New memoir: ‘Isaac Stern tried to expel me from the US’
July 11, 2014 by norman lebrecht
The memoir by Aaron Rosand, which we published earlier this week, has opened the floodgates to reminiscences by musicians who claim to have suffered at the hands of the superpower violinist Isaac Stern. Most were fellow violinists, but other artists did not escape his attention.
The ensuing discussion on www.slippedisc.com has prompted the Israeli-born pianist Mordecai Shehori to raid his own painful memories.
Mordecai, from 1971 to 1982, was the piano teacher of Isaac’s children. Vera Stern called him ‘almost nightly’ to discuss the events of the day. Why did Isaac turn against him? we asked. ‘Maybe Stern wanted to sever my good relationship with his children? Maybe I upset him because I had a more intellectual and artistic approach to music? Stern’s taste in music was very narrow. In any case I was dropped and erased. Then Vera was assigned to intimidate my mother and try to deport me back to Israel.’
Read his account below. You may find it disturbing.
My life with Isaac Stern
by Mordecai Shehori
After Stern “saved” Carnegie Hall he did not go home and practice the violin. Instead he appointed himself as the President of Carnegie. It was meant to be an honorary position but it was not. Stern brought to the board of Carnegie Hall many of his wealthy friends who were loyal to him. … Stern, along with his 2nd wife Vera, also maintained complete control over the America-Israel Cultural Foundation. Many of the large donors to this organization also gave money to Carnegie….
In 1982, I gave a successful piano recital at the 92nd Street Y to a full house, played four encores and received a very good New York Times review. I could hear during the second half of the program Stern’s unique voice “clearing his throat” repeatedly. But I thought that he had just caught a cold.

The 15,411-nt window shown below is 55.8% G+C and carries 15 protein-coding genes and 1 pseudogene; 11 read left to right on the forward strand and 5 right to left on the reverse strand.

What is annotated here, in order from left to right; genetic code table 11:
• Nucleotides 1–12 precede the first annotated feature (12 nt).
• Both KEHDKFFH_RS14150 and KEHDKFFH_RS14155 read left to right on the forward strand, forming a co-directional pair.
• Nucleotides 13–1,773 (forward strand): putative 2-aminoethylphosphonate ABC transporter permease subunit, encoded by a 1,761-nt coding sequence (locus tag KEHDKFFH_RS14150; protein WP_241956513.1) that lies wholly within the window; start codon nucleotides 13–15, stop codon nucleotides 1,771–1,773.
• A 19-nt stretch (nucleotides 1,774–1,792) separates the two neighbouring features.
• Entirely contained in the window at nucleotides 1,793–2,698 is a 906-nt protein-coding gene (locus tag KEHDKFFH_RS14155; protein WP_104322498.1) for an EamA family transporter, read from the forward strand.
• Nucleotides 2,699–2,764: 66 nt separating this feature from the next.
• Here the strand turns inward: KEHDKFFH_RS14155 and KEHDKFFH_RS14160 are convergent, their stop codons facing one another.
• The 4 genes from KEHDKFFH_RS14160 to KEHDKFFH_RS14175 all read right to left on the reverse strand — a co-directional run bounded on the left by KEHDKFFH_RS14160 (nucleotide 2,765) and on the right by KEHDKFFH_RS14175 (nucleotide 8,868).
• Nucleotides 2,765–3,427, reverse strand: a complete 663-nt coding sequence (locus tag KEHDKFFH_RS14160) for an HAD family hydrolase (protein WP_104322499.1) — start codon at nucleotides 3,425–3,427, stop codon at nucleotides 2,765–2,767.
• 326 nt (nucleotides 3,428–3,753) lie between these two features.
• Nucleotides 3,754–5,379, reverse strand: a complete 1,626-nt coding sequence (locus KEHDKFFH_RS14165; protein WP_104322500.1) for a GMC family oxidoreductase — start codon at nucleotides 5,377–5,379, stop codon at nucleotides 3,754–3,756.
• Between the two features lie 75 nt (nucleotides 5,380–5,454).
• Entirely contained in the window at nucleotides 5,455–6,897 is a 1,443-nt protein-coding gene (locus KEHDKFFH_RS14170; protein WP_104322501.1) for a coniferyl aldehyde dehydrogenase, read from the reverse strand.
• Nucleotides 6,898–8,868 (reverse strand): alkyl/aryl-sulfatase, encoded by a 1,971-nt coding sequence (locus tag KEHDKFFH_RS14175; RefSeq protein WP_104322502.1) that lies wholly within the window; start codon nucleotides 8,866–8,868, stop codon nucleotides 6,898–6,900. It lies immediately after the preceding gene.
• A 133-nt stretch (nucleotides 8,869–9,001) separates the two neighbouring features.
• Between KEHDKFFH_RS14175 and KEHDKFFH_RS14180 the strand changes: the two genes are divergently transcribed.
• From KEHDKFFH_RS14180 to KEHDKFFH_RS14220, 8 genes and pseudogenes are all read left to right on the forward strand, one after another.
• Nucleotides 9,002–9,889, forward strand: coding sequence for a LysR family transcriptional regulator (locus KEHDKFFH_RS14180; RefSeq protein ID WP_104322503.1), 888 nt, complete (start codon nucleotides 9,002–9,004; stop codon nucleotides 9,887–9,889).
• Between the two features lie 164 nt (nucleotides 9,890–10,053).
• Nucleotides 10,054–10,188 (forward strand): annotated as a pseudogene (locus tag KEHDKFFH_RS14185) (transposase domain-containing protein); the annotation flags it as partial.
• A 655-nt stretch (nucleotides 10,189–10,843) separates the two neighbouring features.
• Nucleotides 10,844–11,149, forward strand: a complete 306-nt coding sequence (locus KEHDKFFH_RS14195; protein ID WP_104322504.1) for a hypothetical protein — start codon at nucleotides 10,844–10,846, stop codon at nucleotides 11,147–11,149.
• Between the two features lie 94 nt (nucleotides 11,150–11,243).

Two weeks later, I received a call from him: “Mordecai I need to speak to you”. I was happy. It was 10:00 PM and ran right away over to 81st Street.
Stern told his wife: “Please no phone calls”. He looked at me with an ice cold stare and started repeating the most devastating phrases that no one should ever have to listen to.
He said: “Mordecai look, some people have it and some do not and YOU just don’t have it.” He continued: “You do not have the looks and personality to be a musician.” This wasfollowed by: “No one EVER will be interested to listen to your piano playing.” And then: “NO conductor or orchestra will EVER be interested to work with you.”
At one point, Stern scolded me for not playing the Promenade from Mussorgsky’s Pictures at an Exhibition like a military March. I explained to him that the focus is on Mussorgsky’s feelings when strolling at an exhibition of drawings by his dead friend, artist and architect Victor Hartmann. And that is why there are bars containing meter of 6/4 and 5/4 alternately, whichcancels the possibility of a march. When Stern heard this, his face became red and he screamed: “If you speak like this you DO NOT have a right to call yourself a musician.”
After more than an hour and many more insults, I stood up and thanked him for his time and said: “Mr. Stern just to let you know and in spite of everything you have said, you must understand that I love music, I have a talent for it and I will always play piano.”
Few months later, in Tel Aviv, there was a knock on my mother’s door. There stood Vera Stern and her Israeli side kick Meira Ghera. My mother thought that I haddied but this was not the case. Vera refused to sit down and shouted: “Mr. Stern demands that you will exercise your influence over your son and force him to go back to Israel and teach in a Kibbutz. He has NO BUSINESS being in the USA”.